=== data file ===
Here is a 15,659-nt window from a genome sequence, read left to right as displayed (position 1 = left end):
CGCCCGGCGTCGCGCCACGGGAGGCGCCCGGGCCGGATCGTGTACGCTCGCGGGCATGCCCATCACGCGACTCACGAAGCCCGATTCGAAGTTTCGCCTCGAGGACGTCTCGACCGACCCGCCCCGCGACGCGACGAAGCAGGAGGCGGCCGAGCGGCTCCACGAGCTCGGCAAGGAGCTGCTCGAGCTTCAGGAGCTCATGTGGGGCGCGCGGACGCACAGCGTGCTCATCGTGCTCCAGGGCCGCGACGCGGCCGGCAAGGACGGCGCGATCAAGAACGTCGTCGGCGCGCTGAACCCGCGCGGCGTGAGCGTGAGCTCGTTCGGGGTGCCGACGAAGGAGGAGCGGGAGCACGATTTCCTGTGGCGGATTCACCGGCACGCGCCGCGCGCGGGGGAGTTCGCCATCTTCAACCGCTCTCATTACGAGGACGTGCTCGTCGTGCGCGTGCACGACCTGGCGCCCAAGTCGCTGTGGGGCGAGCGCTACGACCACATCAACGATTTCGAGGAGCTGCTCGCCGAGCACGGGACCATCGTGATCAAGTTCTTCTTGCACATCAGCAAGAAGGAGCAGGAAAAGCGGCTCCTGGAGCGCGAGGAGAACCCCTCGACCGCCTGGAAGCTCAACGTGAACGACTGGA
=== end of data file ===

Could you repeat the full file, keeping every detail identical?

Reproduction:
Here is a 15,659-nt window from a genome sequence, read left to right as displayed (position 1 = left end):
CGCCCGGCGTCGCGCCACGGGAGGCGCCCGGGCCGGATCGTGTACGCTCGCGGGCATGCCCATCACGCGACTCACGAAGCCCGATTCGAAGTTTCGCCTCGAGGACGTCTCGACCGACCCGCCCCGCGACGCGACGAAGCAGGAGGCGGCCGAGCGGCTCCACGAGCTCGGCAAGGAGCTGCTCGAGCTTCAGGAGCTCATGTGGGGCGCGCGGACGCACAGCGTGCTCATCGTGCTCCAGGGCCGCGACGCGGCCGGCAAGGACGGCGCGATCAAGAACGTCGTCGGCGCGCTGAACCCGCGCGGCGTGAGCGTGAGCTCGTTCGGGGTGCCGACGAAGGAGGAGCGGGAGCACGATTTCCTGTGGCGGATTCACCGGCACGCGCCGCGCGCGGGGGAGTTCGCCATCTTCAACCGCTCTCATTACGAGGACGTGCTCGTCGTGCGCGTGCACGACCTGGCGCCCAAGTCGCTGTGGGGCGAGCGCTACGACCACATCAACGATTTCGAGGAGCTGCTCGCCGAGCACGGGACCATCGTGATCAAGTTCTTCTTGCACATCAGCAAGAAGGAGCAGGAAAAGCGGCTCCTGGAGCGCGAGGAGAACCCCTCGACCGCCTGGAAGCTCAACGTGAACGACTGGA